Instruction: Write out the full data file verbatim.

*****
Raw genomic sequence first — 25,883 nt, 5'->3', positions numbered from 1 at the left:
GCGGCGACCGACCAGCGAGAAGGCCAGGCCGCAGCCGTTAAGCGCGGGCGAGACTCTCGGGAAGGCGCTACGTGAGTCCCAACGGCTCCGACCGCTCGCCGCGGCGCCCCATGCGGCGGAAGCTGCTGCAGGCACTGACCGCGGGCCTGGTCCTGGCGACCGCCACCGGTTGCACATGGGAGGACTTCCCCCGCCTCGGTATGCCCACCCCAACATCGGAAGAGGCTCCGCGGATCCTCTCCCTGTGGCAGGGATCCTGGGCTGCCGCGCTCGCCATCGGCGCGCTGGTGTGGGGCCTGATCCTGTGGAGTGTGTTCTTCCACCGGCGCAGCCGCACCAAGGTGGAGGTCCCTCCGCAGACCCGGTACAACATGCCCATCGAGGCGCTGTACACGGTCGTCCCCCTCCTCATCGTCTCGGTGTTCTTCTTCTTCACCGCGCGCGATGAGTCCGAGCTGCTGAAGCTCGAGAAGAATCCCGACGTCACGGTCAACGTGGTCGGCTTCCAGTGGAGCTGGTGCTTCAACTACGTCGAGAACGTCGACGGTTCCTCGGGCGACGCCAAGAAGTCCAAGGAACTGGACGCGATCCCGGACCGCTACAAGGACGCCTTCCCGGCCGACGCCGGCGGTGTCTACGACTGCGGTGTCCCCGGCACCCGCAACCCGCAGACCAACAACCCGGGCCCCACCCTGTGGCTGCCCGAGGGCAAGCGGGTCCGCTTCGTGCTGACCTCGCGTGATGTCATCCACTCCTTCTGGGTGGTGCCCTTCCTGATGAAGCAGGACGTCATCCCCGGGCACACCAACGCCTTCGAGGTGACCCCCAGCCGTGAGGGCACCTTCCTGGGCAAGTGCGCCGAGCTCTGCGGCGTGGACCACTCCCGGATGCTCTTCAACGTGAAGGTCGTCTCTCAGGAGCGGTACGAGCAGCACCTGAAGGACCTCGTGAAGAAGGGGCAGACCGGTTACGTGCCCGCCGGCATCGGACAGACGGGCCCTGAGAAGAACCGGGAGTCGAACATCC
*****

Raw genomic sequence first — 25,883 nt, 5'->3', positions numbered from 1 at the left:
GCGGCGACCGACCAGCGAGAAGGCCAGGCCGCAGCCGTTAAGCGCGGGCGAGACTCTCGGGAAGGCGCTACGTGAGTCCCAACGGCTCCGACCGCTCGCCGCGGCGCCCCATGCGGCGGAAGCTGCTGCAGGCACTGACCGCGGGCCTGGTCCTGGCGACCGCCACCGGTTGCACATGGGAGGACTTCCCCCGCCTCGGTATGCCCACCCCAACATCGGAAGAGGCTCCGCGGATCCTCTCCCTGTGGCAGGGATCCTGGGCTGCCGCGCTCGCCATCGGCGCGCTGGTGTGGGGCCTGATCCTGTGGAGTGTGTTCTTCCACCGGCGCAGCCGCACCAAGGTGGAGGTCCCTCCGCAGACCCGGTACAACATGCCCATCGAGGCGCTGTACACGGTCGTCCCCCTCCTCATCGTCTCGGTGTTCTTCTTCTTCACCGCGCGCGATGAGTCCGAGCTGCTGAAGCTCGAGAAGAATCCCGACGTCACGGTCAACGTGGTCGGCTTCCAGTGGAGCTGGTGCTTCAACTACGTCGAGAACGTCGACGGTTCCTCGGGCGACGCCAAGAAGTCCAAGGAACTGGACGCGATCCCGGACCGCTACAAGGACGCCTTCCCGGCCGACGCCGGCGGTGTCTACGACTGCGGTGTCCCCGGCACCCGCAACCCGCAGACCAACAACCCGGGCCCCACCCTGTGGCTGCCCGAGGGCAAGCGGGTCCGCTTCGTGCTGACCTCGCGTGATGTCATCCACTCCTTCTGGGTGGTGCCCTTCCTGATGAAGCAGGACGTCATCCCCGGGCACACCAACGCCTTCGAGGTGACCCCCAGCCGTGAGGGCACCTTCCTGGGCAAGTGCGCCGAGCTCTGCGGCGTGGACCACTCCCGGATGCTCTTCAACGTGAAGGTCGTCTCTCAGGAGCGGTACGAGCAGCACCTGAAGGACCTCGTGAAGAAGGGGCAGACCGGTTACGTGCCCGCCGGCATCGGACAGACGGGCCCTGAGAAGAACCGGGAGTCGAACATCC